Sir Francis played on, unconscious of his listener; until presently, with a whispered ' Give it me, Jacob,' the young lady appropriated the pump-handle and began herself to inflate the lungs of the music. The change did not make for success; her strokes, femininely short and quick, raced against the rising plummet, and presently gave out altogether at a critical moment of full pressure. The wind went from the pipes in a dismal whine; Miss Kennett sat back on the pump-handle in a fit of helpless laughter, and Sir Francis came dodging round the organ in a fume.
'Great Scott!' he exclaimed; and the asperity in his face melted into an amiable grin.
'My mistake,' said Audrey. 'Do go on !'
' How did you know I was here ?'
'I didn't; butT heard some one grinding the organ, and came in to see'.
'Jake,' said his master, 'Miss Kennett is going to blow for me, so you can cut along'.
The boy touched his forehead, secured his cap, and departed.
'A good youngster,' said Sir Francis.
' I love him,' said Audrey.
' Ah !' sighed the young Baronet, ' lucky Jake !'
'Frank, don't be tiresome. Do you really want me to blow for you? No, not for ever. I know you are going to say it, and it would simply be sillyi If I am going to stop here, you must talk sense'.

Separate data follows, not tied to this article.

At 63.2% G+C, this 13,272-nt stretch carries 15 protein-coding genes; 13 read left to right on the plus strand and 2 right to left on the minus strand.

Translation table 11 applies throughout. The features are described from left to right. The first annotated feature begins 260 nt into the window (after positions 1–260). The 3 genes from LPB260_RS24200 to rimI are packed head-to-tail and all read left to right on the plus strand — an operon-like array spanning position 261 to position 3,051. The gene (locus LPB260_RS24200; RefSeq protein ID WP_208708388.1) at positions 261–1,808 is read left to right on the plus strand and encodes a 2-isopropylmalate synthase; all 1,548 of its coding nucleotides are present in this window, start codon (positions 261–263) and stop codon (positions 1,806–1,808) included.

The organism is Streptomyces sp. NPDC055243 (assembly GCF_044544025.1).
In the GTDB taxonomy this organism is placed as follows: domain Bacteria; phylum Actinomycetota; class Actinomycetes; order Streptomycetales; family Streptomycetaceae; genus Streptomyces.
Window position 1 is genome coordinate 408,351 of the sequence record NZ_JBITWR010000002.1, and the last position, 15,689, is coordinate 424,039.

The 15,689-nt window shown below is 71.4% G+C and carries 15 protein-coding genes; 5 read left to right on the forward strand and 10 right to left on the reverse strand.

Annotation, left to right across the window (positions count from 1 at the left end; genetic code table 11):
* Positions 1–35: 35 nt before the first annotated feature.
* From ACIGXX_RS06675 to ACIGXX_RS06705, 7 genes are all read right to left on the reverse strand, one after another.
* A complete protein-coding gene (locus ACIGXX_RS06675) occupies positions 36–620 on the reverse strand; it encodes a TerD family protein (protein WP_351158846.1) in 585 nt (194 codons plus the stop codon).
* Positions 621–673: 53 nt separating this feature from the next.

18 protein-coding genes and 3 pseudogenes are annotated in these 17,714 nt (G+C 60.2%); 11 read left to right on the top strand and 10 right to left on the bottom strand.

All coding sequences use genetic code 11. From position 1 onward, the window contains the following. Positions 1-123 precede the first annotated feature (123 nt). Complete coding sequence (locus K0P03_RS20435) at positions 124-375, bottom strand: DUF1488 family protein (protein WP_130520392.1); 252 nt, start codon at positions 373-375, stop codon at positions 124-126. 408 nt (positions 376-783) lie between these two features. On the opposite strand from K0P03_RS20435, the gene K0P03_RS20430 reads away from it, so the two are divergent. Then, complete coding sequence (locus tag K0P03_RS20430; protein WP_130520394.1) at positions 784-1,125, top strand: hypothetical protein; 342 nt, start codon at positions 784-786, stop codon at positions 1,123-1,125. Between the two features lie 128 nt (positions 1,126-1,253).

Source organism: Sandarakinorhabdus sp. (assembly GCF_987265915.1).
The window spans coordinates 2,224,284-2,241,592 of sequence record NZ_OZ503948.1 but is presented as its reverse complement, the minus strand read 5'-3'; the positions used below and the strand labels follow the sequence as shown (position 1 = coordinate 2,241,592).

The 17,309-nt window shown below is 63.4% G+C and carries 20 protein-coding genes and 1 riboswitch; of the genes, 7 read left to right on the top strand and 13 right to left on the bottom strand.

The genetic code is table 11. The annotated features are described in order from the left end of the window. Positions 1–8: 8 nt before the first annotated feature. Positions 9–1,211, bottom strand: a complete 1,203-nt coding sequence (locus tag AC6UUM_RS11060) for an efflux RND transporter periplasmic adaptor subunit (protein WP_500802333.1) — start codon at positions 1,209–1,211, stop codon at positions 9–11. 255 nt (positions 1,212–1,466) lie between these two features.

' I have hardly said anything yet,' 'Well, don't say it. Sit down and play/ 'I don't want to play: I want to be serious. Why am I so obnoxious to you, Audrey ?' 'Now I shall go.'
'No. Do be patient. Really, you know, you have never yet said, in so many words, why you won't marry me.'
'Yes I have.* It is because I couldn't possibly call myself Audrey Orsden of Audley.'
'Well, if you will be flippant.'
She stood looking at him a moment. 'I didn't mean to be flippant, Frank-nothing but kind. Shall we go a walk together? It's such a lovely morning. Only you must promise.'
' I think I know what you mean by kind, Audrey*- kind in forbearing. Very well, I will promise'.